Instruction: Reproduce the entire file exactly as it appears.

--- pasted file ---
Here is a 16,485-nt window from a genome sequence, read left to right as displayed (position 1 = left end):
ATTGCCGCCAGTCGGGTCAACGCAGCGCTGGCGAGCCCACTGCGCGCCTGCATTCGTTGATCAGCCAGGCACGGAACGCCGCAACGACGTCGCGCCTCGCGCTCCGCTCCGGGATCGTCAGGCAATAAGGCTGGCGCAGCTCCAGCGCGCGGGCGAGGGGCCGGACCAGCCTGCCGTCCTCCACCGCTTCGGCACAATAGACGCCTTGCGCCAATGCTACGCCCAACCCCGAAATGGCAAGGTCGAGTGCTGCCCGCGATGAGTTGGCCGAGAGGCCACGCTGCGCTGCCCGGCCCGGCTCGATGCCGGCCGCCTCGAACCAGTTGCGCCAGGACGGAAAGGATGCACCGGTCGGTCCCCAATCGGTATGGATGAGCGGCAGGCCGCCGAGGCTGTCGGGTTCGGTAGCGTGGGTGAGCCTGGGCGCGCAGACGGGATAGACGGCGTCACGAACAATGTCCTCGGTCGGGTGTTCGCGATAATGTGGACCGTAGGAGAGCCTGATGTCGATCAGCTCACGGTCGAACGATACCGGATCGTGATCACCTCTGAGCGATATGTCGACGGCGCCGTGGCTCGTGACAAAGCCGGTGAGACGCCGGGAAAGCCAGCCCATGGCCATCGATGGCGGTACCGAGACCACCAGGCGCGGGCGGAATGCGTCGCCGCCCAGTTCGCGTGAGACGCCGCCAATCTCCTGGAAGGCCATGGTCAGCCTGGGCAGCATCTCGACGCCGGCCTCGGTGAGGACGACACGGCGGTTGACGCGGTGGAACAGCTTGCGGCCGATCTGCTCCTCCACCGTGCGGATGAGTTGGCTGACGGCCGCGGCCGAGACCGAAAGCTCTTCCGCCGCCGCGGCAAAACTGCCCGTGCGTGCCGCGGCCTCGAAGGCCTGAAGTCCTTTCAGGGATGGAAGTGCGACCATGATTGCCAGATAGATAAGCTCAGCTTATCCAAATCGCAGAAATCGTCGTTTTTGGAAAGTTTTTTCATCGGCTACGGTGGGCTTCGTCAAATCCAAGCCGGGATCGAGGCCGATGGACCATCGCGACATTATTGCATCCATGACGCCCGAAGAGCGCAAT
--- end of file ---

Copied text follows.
Here is a 16,485-nt window from a genome sequence, read left to right as displayed (position 1 = left end):
ATTGCCGCCAGTCGGGTCAACGCAGCGCTGGCGAGCCCACTGCGCGCCTGCATTCGTTGATCAGCCAGGCACGGAACGCCGCAACGACGTCGCGCCTCGCGCTCCGCTCCGGGATCGTCAGGCAATAAGGCTGGCGCAGCTCCAGCGCGCGGGCGAGGGGCCGGACCAGCCTGCCGTCCTCCACCGCTTCGGCACAATAGACGCCTTGCGCCAATGCTACGCCCAACCCCGAAATGGCAAGGTCGAGTGCTGCCCGCGATGAGTTGGCCGAGAGGCCACGCTGCGCTGCCCGGCCCGGCTCGATGCCGGCCGCCTCGAACCAGTTGCGCCAGGACGGAAAGGATGCACCGGTCGGTCCCCAATCGGTATGGATGAGCGGCAGGCCGCCGAGGCTGTCGGGTTCGGTAGCGTGGGTGAGCCTGGGCGCGCAGACGGGATAGACGGCGTCACGAACAATGTCCTCGGTCGGGTGTTCGCGATAATGTGGACCGTAGGAGAGCCTGATGTCGATCAGCTCACGGTCGAACGATACCGGATCGTGATCACCTCTGAGCGATATGTCGACGGCGCCGTGGCTCGTGACAAAGCCGGTGAGACGCCGGGAAAGCCAGCCCATGGCCATCGATGGCGGTACCGAGACCACCAGGCGCGGGCGGAATGCGTCGCCGCCCAGTTCGCGTGAGACGCCGCCAATCTCCTGGAAGGCCATGGTCAGCCTGGGCAGCATCTCGACGCCGGCCTCGGTGAGGACGACACGGCGGTTGACGCGGTGGAACAGCTTGCGGCCGATCTGCTCCTCCACCGTGCGGATGAGTTGGCTGACGGCCGCGGCCGAGACCGAAAGCTCTTCCGCCGCCGCGGCAAAACTGCCCGTGCGTGCCGCGGCCTCGAAGGCCTGAAGTCCTTTCAGGGATGGAAGTGCGACCATGATTGCCAGATAGATAAGCTCAGCTTATCCAAATCGCAGAAATCGTCGTTTTTGGAAAGTTTTTTCATCGGCTACGGTGGGCTTCGTCAAATCCAAGCCGGGATCGAGGCCGATGGACCATCGCGACATTATTGCATCCATGACGCCCGAAGAGCGCAAT